Using OpenOffice.org For Book Layout
It is all in your head: the plot, the characters, the locations, and even the scenes, but for some reason, staring at the blank page and blinking cursor makes you freeze. You like the idea of writing a book but cannot imagine actually completing it. If that feeling sounds familiar, then this might be the right article for you. Even if you have written a book and have it all ready to go, you may intend to self-publish it, start your own publishing company, send it to an editor, or just layout your book so you can see how it looks.
There is a long list of reasons why you might need to prepare an OpenOffice.org document in book form, and once you have learned how to do it, you will have a useful skill that you or people you know may need in the future. You can use this method for both print publications and e-books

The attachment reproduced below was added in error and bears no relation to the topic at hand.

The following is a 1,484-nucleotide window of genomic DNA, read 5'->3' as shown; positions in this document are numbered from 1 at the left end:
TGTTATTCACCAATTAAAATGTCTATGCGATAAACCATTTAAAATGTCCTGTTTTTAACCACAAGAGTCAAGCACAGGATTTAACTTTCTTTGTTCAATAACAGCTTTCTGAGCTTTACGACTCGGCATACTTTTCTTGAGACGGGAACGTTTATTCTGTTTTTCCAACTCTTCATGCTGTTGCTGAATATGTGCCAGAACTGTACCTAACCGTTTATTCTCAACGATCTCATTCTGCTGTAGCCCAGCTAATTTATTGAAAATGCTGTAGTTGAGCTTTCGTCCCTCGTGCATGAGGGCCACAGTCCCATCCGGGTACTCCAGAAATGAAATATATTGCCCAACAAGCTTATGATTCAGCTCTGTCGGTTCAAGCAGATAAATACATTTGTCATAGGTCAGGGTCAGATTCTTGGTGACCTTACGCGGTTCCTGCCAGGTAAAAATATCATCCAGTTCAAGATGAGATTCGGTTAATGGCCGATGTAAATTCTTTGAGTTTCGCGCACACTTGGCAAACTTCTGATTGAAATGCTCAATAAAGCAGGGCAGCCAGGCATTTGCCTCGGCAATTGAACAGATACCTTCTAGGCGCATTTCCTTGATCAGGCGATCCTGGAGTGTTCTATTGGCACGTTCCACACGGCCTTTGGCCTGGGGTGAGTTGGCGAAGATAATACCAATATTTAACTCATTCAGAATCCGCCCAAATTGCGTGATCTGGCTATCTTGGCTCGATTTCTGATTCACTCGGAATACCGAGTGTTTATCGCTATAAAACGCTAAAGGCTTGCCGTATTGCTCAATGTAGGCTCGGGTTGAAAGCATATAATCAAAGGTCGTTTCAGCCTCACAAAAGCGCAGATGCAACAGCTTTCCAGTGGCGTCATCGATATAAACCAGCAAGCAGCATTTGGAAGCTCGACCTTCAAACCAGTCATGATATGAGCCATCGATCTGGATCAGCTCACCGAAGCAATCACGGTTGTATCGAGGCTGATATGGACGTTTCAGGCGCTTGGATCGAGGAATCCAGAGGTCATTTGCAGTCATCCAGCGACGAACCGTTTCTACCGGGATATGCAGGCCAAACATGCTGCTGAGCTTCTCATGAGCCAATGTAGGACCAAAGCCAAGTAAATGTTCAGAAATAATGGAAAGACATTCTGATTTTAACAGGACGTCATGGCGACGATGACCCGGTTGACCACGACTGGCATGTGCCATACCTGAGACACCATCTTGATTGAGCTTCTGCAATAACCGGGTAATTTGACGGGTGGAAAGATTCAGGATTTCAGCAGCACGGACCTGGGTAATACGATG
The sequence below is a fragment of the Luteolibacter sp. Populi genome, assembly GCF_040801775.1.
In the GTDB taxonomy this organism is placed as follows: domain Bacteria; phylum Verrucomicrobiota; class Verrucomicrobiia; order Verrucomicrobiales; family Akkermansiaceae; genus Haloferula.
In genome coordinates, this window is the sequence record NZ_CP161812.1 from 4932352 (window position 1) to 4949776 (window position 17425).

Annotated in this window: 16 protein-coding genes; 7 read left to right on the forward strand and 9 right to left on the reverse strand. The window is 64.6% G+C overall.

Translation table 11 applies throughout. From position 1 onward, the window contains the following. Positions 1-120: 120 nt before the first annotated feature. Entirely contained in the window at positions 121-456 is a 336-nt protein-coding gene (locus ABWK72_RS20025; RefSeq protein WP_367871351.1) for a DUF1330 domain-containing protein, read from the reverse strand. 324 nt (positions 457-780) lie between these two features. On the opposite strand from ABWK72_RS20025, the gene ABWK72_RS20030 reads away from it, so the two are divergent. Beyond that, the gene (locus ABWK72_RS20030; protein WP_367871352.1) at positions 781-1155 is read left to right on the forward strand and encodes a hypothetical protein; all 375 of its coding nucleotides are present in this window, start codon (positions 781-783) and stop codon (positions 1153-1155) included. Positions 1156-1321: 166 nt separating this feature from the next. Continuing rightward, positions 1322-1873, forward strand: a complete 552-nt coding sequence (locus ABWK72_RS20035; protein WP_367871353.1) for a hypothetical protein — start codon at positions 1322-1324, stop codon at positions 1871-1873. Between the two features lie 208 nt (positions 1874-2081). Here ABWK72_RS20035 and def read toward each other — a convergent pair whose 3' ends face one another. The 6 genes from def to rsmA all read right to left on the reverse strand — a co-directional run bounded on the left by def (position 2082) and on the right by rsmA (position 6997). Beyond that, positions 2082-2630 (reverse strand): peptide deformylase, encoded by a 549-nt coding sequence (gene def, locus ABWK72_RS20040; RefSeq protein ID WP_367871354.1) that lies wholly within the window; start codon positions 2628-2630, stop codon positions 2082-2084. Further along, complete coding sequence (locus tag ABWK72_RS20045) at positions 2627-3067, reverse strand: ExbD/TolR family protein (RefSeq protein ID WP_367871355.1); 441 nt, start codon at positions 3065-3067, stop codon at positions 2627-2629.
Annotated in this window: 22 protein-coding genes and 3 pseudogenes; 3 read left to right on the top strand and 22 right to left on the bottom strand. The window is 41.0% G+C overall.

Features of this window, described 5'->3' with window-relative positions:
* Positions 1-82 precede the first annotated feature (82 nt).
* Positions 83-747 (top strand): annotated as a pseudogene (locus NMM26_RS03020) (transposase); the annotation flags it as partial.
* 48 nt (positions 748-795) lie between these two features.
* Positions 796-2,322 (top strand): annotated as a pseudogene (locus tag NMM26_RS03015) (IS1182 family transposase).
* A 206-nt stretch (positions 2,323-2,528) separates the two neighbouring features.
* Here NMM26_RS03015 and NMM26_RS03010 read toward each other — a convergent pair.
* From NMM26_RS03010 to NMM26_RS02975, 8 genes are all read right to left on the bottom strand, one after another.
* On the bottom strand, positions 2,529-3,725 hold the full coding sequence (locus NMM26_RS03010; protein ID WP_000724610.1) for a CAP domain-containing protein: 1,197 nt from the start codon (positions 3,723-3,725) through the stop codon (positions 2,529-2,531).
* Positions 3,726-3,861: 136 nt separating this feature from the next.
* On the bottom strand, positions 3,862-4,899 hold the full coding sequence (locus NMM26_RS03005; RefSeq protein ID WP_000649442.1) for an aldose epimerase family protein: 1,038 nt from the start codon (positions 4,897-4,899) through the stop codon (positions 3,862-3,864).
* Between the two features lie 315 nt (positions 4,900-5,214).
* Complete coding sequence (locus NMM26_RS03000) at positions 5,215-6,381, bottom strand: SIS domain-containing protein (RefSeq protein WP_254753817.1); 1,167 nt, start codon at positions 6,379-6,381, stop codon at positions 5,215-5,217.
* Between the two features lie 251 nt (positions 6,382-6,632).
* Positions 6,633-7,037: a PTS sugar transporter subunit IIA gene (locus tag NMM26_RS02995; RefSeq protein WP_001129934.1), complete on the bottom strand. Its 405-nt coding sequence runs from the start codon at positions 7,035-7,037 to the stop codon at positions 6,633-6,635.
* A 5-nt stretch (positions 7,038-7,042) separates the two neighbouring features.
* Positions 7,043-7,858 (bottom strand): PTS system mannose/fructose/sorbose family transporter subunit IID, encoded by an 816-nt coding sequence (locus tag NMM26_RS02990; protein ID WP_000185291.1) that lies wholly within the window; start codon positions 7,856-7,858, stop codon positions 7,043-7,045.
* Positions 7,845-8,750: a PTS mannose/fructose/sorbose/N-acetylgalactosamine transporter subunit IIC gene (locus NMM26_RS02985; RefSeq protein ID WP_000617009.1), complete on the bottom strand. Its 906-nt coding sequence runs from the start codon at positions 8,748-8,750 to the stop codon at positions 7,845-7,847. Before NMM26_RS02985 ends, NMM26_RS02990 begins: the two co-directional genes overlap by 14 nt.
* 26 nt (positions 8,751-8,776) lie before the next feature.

Be sure to read the article, the comments, and the next twp parts of the article. One of the things this covers is the file format to use (export to PDF). The PDF export options have improved for OpenOffice.org (OOo) 3.0. I was recently working on a computer that had version 2.4.1 and found myself surprised at how few options there used to be.
Now that Microsoft officially considers OOo to be a competitor, we need to show off the additional capabilities of the software. First up, the ease in setting up and using styles, which makes longer documents and documents which will be subject to extensive editing easier to deal with. Native use of the vendor-neutral ODF file formats is another plus. As other products also implement this format (and improve their implementations so they interoperate), it will be less and less necessary to buy any specific vendor’s products in order to communicate. (Could this account for the way ODF was implemented in MS Office 2007 SP2?)
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